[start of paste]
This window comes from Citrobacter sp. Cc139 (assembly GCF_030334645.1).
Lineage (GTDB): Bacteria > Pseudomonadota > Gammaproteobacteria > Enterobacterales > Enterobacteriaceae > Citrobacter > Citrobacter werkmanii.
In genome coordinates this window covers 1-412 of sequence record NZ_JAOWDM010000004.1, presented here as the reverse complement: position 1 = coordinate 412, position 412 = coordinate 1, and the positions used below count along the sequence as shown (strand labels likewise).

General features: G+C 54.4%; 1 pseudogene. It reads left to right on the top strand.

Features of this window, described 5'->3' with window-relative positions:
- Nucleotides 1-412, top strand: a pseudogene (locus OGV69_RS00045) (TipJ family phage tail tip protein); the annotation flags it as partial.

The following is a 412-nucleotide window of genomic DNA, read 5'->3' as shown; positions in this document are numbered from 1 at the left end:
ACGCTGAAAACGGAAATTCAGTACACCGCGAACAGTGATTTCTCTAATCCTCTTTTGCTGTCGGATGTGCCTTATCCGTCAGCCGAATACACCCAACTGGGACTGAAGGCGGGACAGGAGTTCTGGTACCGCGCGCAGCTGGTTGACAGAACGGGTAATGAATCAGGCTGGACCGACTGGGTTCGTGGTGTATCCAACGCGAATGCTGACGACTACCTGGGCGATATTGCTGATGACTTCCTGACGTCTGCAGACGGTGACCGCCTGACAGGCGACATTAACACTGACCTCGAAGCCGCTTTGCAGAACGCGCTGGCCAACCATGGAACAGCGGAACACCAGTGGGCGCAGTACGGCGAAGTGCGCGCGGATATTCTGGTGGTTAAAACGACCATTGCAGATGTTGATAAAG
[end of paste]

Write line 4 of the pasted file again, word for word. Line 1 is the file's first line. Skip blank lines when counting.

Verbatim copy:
General features: G+C 54.4%; 1 pseudogene. It reads left to right on the top strand.